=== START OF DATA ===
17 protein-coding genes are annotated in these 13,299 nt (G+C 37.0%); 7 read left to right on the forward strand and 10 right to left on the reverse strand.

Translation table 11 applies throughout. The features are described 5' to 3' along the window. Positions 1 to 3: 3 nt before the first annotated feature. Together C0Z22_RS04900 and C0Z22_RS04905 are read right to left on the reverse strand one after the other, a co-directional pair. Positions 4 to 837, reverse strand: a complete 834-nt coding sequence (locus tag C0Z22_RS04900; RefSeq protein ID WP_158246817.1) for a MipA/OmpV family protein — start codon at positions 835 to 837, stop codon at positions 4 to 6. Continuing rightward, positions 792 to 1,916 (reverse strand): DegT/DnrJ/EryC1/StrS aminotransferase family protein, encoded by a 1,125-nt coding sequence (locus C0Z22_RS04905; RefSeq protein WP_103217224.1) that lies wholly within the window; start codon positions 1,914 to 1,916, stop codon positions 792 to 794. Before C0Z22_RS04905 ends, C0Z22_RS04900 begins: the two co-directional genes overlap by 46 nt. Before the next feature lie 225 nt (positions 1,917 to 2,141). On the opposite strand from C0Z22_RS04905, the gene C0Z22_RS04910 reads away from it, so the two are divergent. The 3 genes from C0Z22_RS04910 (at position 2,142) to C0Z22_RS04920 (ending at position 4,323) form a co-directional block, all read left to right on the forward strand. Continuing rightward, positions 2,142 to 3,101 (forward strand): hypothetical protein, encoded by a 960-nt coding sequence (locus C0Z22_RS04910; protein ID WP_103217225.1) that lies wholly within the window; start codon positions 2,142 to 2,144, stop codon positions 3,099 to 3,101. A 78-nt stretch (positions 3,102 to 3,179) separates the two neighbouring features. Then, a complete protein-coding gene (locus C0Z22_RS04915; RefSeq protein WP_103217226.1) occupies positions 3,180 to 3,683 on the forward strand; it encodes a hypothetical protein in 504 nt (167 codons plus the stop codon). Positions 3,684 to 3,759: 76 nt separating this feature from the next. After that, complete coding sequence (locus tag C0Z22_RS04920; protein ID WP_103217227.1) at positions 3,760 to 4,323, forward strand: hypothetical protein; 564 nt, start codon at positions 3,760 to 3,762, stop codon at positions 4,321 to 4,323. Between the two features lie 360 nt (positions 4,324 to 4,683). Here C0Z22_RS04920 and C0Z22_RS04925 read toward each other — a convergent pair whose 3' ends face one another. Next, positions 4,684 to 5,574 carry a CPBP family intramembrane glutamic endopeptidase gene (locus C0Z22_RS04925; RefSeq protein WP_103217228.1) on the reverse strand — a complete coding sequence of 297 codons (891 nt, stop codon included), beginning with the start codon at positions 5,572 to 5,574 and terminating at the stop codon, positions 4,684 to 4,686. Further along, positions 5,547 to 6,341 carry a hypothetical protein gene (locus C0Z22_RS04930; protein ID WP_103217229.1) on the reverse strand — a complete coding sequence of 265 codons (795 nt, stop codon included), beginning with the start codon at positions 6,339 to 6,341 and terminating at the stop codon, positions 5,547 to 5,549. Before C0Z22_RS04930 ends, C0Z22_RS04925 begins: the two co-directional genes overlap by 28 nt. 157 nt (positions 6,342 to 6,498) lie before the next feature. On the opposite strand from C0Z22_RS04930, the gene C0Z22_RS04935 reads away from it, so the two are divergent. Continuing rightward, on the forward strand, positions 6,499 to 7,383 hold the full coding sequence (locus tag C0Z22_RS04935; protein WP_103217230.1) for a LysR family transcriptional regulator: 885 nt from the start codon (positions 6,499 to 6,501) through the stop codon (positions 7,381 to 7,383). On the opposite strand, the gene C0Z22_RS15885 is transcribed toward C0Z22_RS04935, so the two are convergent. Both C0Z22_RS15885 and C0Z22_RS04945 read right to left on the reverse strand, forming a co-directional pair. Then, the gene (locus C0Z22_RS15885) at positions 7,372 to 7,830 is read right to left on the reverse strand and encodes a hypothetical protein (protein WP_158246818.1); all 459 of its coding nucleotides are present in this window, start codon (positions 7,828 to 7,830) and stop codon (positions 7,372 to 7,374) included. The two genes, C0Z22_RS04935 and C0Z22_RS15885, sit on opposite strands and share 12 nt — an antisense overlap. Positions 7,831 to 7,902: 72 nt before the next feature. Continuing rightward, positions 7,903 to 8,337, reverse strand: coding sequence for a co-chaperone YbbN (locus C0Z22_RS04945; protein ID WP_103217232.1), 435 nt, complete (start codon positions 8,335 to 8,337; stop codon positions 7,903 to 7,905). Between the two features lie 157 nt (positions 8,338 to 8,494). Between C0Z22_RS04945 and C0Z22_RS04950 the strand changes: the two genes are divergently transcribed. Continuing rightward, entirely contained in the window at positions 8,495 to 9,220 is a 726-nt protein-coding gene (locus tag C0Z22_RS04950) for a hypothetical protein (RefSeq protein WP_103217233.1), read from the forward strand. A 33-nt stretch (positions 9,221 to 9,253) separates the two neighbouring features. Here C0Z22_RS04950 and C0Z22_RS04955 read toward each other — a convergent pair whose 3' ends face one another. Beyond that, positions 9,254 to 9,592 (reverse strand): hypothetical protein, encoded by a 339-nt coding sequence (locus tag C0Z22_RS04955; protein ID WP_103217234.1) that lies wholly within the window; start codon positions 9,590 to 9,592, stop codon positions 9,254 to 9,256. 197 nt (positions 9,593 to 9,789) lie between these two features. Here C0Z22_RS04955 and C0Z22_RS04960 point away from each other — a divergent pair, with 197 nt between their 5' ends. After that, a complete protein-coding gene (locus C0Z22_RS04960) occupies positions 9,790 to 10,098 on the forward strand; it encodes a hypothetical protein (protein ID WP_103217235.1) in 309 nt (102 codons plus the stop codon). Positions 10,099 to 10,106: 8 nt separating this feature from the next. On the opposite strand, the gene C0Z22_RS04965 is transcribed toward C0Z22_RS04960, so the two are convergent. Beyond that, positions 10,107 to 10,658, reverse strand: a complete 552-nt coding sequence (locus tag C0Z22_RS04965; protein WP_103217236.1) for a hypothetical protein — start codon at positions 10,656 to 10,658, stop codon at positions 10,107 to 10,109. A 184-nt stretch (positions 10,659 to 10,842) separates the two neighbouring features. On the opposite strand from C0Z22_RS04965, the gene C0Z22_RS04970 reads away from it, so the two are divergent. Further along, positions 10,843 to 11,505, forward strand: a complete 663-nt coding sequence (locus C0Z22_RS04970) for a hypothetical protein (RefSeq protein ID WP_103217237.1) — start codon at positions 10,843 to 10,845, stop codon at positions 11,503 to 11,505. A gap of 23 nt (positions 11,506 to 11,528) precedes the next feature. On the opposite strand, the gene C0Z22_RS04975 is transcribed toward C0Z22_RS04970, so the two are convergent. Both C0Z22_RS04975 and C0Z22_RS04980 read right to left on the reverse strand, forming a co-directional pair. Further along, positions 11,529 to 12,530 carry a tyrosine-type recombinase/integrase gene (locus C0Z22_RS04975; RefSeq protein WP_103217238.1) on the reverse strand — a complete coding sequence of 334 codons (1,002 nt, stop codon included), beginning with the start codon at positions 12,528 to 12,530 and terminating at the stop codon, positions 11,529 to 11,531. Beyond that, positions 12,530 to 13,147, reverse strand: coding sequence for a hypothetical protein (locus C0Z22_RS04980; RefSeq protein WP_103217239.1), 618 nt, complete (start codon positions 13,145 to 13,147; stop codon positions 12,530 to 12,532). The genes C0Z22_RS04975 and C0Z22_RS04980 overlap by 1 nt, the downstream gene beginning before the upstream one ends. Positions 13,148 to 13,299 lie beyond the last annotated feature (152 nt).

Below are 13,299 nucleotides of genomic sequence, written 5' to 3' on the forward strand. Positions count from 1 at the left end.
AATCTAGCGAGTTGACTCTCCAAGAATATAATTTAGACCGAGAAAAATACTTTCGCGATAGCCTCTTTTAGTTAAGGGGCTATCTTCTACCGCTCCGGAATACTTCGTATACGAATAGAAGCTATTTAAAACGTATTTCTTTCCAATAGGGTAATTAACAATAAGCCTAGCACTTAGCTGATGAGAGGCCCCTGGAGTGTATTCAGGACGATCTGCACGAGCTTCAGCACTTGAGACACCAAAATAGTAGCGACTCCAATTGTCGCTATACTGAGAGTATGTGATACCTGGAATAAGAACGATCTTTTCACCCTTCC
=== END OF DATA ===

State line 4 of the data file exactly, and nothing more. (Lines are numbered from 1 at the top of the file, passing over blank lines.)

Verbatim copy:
AATCTAGCGAGTTGACTCTCCAAGAATATAATTTAGACCGAGAAAAATACTTTCGCGATAGCCTCTTTTAGTTAAGGGGCTATCTTCTACCGCTCCGGAATACTTCGTATACGAATAGAAGCTATTTAAAACGTATTTCTTTCCAATAGGGTAATTAACAATAAGCCTAGCACTTAGCTGATGAGAGGCCCCTGGAGTGTATTCAGGACGATCTGCACGAGCTTCAGCACTTGAGACACCAAAATAGTAGCGACTCCAATTGTCGCTATACTGAGAGTATGTGATACCTGGAATAAGAACGATCTTTTCACCCTTCC